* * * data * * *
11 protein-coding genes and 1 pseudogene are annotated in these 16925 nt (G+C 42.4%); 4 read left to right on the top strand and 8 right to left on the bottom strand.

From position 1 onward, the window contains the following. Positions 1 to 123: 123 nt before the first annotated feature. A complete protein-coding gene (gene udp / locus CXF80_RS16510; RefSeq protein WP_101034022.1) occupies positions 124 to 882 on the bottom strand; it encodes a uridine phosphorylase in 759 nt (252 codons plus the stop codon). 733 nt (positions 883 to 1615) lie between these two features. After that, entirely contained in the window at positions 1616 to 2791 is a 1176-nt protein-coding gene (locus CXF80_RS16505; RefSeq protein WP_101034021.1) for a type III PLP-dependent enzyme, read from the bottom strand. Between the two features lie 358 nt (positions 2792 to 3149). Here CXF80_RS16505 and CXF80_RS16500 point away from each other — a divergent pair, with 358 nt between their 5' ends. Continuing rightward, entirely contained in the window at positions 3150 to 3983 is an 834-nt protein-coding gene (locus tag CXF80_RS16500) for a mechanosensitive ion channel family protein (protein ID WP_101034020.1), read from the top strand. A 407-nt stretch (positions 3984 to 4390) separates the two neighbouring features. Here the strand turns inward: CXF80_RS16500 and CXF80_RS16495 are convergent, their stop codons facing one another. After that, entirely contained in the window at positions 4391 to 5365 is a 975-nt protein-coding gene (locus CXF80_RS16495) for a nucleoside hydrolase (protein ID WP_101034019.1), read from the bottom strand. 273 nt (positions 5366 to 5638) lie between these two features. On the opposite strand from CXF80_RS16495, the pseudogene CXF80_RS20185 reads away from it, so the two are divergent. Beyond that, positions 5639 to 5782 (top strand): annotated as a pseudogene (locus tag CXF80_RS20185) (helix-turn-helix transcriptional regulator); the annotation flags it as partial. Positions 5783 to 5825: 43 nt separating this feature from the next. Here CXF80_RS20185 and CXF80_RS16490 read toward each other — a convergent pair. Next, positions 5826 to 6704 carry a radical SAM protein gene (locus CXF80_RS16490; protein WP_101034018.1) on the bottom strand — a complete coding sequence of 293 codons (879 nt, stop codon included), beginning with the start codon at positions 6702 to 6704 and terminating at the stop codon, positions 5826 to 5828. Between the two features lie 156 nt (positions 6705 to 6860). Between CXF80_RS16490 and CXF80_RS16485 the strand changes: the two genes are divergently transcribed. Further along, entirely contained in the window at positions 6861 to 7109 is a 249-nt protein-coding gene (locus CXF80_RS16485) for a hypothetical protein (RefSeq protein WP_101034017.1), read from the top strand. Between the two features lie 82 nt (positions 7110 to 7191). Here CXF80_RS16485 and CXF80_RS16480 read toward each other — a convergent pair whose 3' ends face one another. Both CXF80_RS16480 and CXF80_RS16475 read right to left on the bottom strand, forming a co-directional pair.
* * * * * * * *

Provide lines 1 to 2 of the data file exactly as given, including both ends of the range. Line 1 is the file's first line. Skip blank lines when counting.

11 protein-coding genes and 1 pseudogene are annotated in these 16925 nt (G+C 42.4%); 4 read left to right on the top strand and 8 right to left on the bottom strand.

From position 1 onward, the window contains the following. Positions 1 to 123: 123 nt before the first annotated feature. A complete protein-coding gene (gene udp / locus CXF80_RS16510; RefSeq protein WP_101034022.1) occupies positions 124 to 882 on the bottom strand; it encodes a uridine phosphorylase in 759 nt (252 codons plus the stop codon). 733 nt (positions 883 to 1615) lie between these two features. After that, entirely contained in the window at positions 1616 to 2791 is a 1176-nt protein-coding gene (locus CXF80_RS16505; RefSeq protein WP_101034021.1) for a type III PLP-dependent enzyme, read from the bottom strand. Between the two features lie 358 nt (positions 2792 to 3149). Here CXF80_RS16505 and CXF80_RS16500 point away from each other — a divergent pair, with 358 nt between their 5' ends. Continuing rightward, entirely contained in the window at positions 3150 to 3983 is an 834-nt protein-coding gene (locus tag CXF80_RS16500) for a mechanosensitive ion channel family protein (protein ID WP_101034020.1), read from the top strand. A 407-nt stretch (positions 3984 to 4390) separates the two neighbouring features. Here the strand turns inward: CXF80_RS16500 and CXF80_RS16495 are convergent, their stop codons facing one another. After that, entirely contained in the window at positions 4391 to 5365 is a 975-nt protein-coding gene (locus CXF80_RS16495) for a nucleoside hydrolase (protein ID WP_101034019.1), read from the bottom strand. 273 nt (positions 5366 to 5638) lie between these two features. On the opposite strand from CXF80_RS16495, the pseudogene CXF80_RS20185 reads away from it, so the two are divergent. Beyond that, positions 5639 to 5782 (top strand): annotated as a pseudogene (locus tag CXF80_RS20185) (helix-turn-helix transcriptional regulator); the annotation flags it as partial. Positions 5783 to 5825: 43 nt separating this feature from the next. Here CXF80_RS20185 and CXF80_RS16490 read toward each other — a convergent pair. Next, positions 5826 to 6704 carry a radical SAM protein gene (locus CXF80_RS16490; protein WP_101034018.1) on the bottom strand — a complete coding sequence of 293 codons (879 nt, stop codon included), beginning with the start codon at positions 6702 to 6704 and terminating at the stop codon, positions 5826 to 5828. Between the two features lie 156 nt (positions 6705 to 6860). Between CXF80_RS16490 and CXF80_RS16485 the strand changes: the two genes are divergently transcribed. Further along, entirely contained in the window at positions 6861 to 7109 is a 249-nt protein-coding gene (locus CXF80_RS16485) for a hypothetical protein (RefSeq protein WP_101034017.1), read from the top strand. Between the two features lie 82 nt (positions 7110 to 7191). Here CXF80_RS16485 and CXF80_RS16480 read toward each other — a convergent pair whose 3' ends face one another. Both CXF80_RS16480 and CXF80_RS16475 read right to left on the bottom strand, forming a co-directional pair.